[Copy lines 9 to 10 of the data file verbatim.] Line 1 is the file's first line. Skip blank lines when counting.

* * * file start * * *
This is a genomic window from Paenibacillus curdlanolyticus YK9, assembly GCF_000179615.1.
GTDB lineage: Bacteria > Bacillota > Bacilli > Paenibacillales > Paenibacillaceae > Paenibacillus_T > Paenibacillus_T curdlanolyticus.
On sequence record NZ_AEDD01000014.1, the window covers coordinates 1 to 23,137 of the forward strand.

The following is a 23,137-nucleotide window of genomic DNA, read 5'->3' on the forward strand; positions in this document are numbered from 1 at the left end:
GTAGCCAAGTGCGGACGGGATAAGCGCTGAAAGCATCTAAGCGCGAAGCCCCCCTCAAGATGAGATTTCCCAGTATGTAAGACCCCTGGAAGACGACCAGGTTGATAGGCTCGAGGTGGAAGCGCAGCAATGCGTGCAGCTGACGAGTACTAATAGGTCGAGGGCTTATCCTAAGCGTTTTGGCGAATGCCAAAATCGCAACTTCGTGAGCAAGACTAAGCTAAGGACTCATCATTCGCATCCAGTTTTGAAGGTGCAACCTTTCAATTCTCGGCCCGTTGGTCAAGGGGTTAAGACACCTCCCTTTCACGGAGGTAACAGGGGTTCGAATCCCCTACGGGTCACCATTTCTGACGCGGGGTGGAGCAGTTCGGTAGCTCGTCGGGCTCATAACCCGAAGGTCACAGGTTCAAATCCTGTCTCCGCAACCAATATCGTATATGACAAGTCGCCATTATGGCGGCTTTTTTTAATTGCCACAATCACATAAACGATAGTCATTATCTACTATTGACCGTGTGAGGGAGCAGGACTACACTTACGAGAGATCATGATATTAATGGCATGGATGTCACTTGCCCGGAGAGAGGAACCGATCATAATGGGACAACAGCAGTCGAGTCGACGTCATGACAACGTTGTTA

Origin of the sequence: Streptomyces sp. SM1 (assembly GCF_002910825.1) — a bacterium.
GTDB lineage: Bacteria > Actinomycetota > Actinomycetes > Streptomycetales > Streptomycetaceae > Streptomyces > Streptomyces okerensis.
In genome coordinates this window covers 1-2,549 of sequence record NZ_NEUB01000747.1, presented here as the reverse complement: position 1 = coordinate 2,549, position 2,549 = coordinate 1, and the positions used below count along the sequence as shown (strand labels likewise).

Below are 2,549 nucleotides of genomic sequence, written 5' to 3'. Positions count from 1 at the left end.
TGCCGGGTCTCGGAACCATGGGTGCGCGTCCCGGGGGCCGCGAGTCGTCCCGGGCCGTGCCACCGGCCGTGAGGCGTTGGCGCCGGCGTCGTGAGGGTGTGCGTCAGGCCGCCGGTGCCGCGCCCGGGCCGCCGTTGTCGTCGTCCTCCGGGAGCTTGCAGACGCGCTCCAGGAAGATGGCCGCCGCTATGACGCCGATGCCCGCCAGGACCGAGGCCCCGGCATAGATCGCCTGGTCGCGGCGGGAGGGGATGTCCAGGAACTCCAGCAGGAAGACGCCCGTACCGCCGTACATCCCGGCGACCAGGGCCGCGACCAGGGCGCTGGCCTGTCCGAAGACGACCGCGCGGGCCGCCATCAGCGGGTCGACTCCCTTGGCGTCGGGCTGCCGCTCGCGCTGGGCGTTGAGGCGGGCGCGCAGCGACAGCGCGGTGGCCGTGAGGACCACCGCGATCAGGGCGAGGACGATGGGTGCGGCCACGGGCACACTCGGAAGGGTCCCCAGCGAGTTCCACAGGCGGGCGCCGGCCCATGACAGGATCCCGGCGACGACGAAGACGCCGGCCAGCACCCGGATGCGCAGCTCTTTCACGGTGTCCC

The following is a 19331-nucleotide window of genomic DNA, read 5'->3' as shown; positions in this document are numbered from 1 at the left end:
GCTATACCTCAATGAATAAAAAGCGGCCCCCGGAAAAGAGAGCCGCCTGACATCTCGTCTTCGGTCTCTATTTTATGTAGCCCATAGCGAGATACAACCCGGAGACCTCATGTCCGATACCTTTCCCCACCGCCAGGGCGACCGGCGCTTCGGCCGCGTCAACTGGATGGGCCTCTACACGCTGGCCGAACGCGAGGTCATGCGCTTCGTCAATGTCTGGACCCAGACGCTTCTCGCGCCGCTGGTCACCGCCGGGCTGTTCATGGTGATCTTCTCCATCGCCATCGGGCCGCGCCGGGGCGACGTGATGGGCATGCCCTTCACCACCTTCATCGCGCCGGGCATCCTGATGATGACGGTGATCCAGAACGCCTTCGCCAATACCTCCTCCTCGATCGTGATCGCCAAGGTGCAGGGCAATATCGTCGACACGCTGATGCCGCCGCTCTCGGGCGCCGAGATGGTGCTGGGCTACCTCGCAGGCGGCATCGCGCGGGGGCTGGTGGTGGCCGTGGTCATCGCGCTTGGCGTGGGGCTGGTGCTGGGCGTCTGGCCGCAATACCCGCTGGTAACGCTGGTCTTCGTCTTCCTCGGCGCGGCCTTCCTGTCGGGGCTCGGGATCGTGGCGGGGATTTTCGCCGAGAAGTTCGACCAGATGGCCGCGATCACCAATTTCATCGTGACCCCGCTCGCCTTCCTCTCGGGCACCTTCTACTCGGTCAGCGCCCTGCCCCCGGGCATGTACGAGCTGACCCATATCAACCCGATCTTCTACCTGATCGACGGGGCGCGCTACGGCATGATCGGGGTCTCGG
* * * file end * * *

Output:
Below are 2,549 nucleotides of genomic sequence, written 5' to 3'. Positions count from 1 at the left end.
TGCCGGGTCTCGGAACCATGGGTGCGCGTCCCGGGGGCCGCGAGTCGTCCCGGGCCGTGCCACCGGCCGTGAGGCGTTGGCGCCGGCGTCGTGAGGGTGTGCGTCAGGCCGCCGGTGCCGCGCCCGGGCCGCCGTTGTCGTCGTCCTCCGGGAGCTTGCAGACGCGCTCCAGGAAGATGGCCGCCGCTATGACGCCGATGCCCGCCAGGACCGAGGCCCCGGCATAGATCGCCTGGTCGCGGCGGGAGGGGATGTCCAGGAACTCCAGCAGGAAGACGCCCGTACCGCCGTACATCCCGGCGACCAGGGCCGCGACCAGGGCGCTGGCCTGTCCGAAGACGACCGCGCGGGCCGCCATCAGCGGGTCGACTCCCTTGGCGTCGGGCTGCCGCTCGCGCTGGGCGTTGAGGCGGGCGCGCAGCGACAGCGCGGTGGCCGTGAGGACCACCGCGATCAGGGCGAGGACGATGGGTGCGGCCACGGGCACACTCGGAAGGGTCCCCAGCGAGTTCCACAGGCGGGCGCCGGCCCATGACAGGATCCCGGCGACGACGAAGACGCCGGCCAGCACCCGGATGCGCAGCTCTTTCACGGTGTCCC